On the second island of Savai’I, it’s all about natural wonders. There are blowholes that force thousands of litres of seawater skywards with a great roar. The eruption of Mr Matavanus in 1905 resulted in a lava field that engulfed five villages and left a roofless church still standing, the black lava surging through and around it.

A Brit in Samoa

One of the most unexpected places in Samoa is Vailima, the home and final resting place of Robert Louis Stevenson. The author of Jekyll and Hyde and Treasure Island arrived here in December 1889 and immediately decided to put down roots. He said he liked the people, it was not too civilized and had a regular mail service to his publishers. His house, Vailima is still a lovely place to visit with its wide shady verandas, lofty ceilings and a couple of fireplaces (never lit due to the tropical conditions but undoubtedly reminded him of home).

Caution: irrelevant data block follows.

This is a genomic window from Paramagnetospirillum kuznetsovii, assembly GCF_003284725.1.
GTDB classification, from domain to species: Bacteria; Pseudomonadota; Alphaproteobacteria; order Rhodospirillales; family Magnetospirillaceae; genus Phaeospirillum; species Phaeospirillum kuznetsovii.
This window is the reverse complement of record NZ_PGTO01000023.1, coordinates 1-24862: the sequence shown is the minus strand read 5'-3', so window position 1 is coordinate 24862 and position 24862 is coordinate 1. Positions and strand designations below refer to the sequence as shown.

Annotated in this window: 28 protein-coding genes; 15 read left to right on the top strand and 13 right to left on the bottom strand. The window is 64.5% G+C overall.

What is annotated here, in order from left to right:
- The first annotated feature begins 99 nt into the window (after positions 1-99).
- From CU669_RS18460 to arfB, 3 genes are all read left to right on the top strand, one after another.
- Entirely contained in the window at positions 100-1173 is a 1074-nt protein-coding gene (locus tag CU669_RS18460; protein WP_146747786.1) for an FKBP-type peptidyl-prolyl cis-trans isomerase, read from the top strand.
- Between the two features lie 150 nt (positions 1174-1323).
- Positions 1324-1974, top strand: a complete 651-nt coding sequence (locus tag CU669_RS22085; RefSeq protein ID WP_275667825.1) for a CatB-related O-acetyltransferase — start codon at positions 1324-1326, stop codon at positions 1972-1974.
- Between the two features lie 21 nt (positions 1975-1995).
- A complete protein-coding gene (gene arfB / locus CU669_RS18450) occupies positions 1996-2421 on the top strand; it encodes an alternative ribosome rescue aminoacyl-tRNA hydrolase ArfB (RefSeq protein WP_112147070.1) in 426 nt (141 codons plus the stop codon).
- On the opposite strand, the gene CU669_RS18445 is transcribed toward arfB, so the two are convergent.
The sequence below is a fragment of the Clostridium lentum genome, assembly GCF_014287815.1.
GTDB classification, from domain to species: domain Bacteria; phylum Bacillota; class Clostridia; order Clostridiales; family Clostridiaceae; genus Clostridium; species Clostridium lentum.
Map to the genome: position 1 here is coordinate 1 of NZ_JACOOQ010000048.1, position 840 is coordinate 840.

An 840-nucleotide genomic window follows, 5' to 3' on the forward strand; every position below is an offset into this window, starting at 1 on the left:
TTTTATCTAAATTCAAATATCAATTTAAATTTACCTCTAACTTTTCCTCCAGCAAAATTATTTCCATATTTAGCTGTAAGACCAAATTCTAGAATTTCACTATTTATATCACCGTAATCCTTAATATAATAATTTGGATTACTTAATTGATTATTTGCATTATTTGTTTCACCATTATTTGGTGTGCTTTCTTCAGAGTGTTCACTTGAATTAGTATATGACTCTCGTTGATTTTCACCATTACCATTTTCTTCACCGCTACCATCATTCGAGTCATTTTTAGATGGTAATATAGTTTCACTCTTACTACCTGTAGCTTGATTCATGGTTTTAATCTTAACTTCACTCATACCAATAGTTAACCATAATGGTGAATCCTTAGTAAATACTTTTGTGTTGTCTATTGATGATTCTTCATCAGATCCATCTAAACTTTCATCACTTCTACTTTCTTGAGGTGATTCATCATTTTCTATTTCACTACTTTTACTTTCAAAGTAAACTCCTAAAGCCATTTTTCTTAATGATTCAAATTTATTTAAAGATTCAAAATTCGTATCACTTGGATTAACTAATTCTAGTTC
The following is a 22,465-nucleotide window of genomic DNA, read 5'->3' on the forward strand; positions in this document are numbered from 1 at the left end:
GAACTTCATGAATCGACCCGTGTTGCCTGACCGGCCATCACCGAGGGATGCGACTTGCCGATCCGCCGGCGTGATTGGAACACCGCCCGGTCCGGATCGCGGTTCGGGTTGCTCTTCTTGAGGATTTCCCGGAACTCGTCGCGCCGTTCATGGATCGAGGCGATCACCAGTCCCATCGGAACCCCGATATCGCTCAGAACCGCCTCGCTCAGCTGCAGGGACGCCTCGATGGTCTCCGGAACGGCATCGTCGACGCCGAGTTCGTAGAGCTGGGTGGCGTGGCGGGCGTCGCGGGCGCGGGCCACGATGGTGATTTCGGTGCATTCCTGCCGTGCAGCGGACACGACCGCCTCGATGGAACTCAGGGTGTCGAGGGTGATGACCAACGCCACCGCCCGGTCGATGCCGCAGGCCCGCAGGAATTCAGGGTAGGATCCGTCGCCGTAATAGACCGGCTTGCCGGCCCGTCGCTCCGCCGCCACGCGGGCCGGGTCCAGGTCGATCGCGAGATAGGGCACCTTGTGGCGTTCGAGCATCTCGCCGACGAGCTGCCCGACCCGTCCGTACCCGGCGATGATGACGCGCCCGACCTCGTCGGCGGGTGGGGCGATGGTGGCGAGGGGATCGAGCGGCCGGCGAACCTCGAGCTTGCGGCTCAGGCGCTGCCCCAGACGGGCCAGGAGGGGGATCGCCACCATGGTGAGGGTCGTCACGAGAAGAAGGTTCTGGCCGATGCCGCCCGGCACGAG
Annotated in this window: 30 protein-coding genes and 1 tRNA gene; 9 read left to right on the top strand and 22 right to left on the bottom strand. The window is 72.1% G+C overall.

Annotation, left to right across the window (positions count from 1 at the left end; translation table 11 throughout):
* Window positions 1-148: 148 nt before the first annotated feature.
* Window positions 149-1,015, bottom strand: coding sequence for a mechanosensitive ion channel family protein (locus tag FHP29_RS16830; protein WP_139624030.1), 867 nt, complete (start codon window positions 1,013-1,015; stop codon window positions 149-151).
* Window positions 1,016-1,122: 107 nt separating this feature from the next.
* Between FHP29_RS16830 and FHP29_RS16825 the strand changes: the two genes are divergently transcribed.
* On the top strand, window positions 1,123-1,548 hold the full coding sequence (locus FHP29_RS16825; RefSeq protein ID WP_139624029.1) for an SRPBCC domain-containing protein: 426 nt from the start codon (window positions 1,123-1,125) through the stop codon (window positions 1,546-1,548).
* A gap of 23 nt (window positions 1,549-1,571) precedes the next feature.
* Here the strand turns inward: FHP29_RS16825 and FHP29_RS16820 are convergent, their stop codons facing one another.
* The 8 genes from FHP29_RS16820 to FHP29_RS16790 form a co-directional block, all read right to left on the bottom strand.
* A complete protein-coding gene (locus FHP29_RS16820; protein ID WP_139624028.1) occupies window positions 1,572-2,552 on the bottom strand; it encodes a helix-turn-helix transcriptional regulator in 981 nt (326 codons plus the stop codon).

Vailima is now a museum dedicated to the writer and you can visit his grave at the top of Mt Vaea – a spot he chose so he could look down on his house. He was buried wearing his boots. It was, he explained, in order to show he’d stopped travelling and had found his home. Samoa.

Next steps

To plan and book your holiday to Fiji, Samoa or elsewhere in the South Pacific, call Silver Travel Advisor on 0800 412 5678. We can make recommendations on your flights, accommodation and things to do while you’re on holiday.

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Anna Selby

Travel writer & author